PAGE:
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Lets say I have a string

s="""

print 'hi'
    print 'hi'
print 3333/0
"""

Is there a module or way that can help me check the syntax of this string?

I would like the output to be like:

Line 2, indentation Line 3, Division by Zero

I have heard of pyFlakes, pyChecker and pyLint but those check a file, not a string.

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you can use compile –  JBernardo Jun 13 '12 at 1:02
    
use triple quotes """ """ if you want the string to span over multiple lines. –  Ashwini Chaudhary Jun 13 '12 at 1:06
    
The answer below looks fine. For future reference, an api that takes a file will also work with a 'file-like object', see the StringIO module which can be used to make a string that can be read as if it were a file. –  jmnben Jun 13 '12 at 1:12

2 Answers 2

The compile() function will tell you about compile-time errors:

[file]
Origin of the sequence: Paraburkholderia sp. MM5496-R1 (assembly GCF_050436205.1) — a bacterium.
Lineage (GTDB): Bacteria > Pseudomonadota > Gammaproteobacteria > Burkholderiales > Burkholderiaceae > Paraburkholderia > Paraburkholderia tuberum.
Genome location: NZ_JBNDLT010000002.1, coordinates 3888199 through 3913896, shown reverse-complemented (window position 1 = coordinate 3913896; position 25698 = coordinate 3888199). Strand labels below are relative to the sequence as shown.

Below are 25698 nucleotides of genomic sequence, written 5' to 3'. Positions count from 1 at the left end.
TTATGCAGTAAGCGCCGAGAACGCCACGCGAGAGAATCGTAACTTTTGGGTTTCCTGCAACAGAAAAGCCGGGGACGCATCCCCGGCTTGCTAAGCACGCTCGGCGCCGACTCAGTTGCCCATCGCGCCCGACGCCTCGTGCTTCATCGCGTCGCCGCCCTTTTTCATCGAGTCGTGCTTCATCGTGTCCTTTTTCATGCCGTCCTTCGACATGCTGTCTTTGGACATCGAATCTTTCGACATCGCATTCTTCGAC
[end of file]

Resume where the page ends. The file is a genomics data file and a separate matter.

try:
    compile(s, "bogusfile.py", "exec")
except Exception as e:
    print "Problem: %s" % e

Keep in mind though: one error will prevent the others from being reported, and some of your errors (ZeroDivision) are a run-time error, not something the compiler detects.

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Hmm, yeah, but I was hoping to stay away from file IO –  user1357159 Jun 13 '12 at 1:06
    
There's no file I/O here... "bogusfile.py" is just a name for the compiler to use as the file name. Perhaps you could tell us more about the whole problem you're trying to solve? –  Ned Batchelder Jun 13 '12 at 1:08
    
Hmm, I was hoping that it could give me errors including Division by Zero, maybe using execfile but using a string (if possible) and changing the namespace would work? I dont know, also I was hoping that it would display all the errors –  user1357159 Jun 13 '12 at 1:17
    
"division by zero" cannot be caught until an attempt is made to run the code. That's just how Python works. –  Karl Knechtel Jun 13 '12 at 2:51
s="""

print 'hi'
    print 'hi'
print 3333/0
"""
eval(s)

output:

Traceback (most recent call last):
  File "prog.py", line 7, in <module>
    eval(s)
  File "<string>", line 3
    print 'hi'
        ^
SyntaxError: invalid syntax
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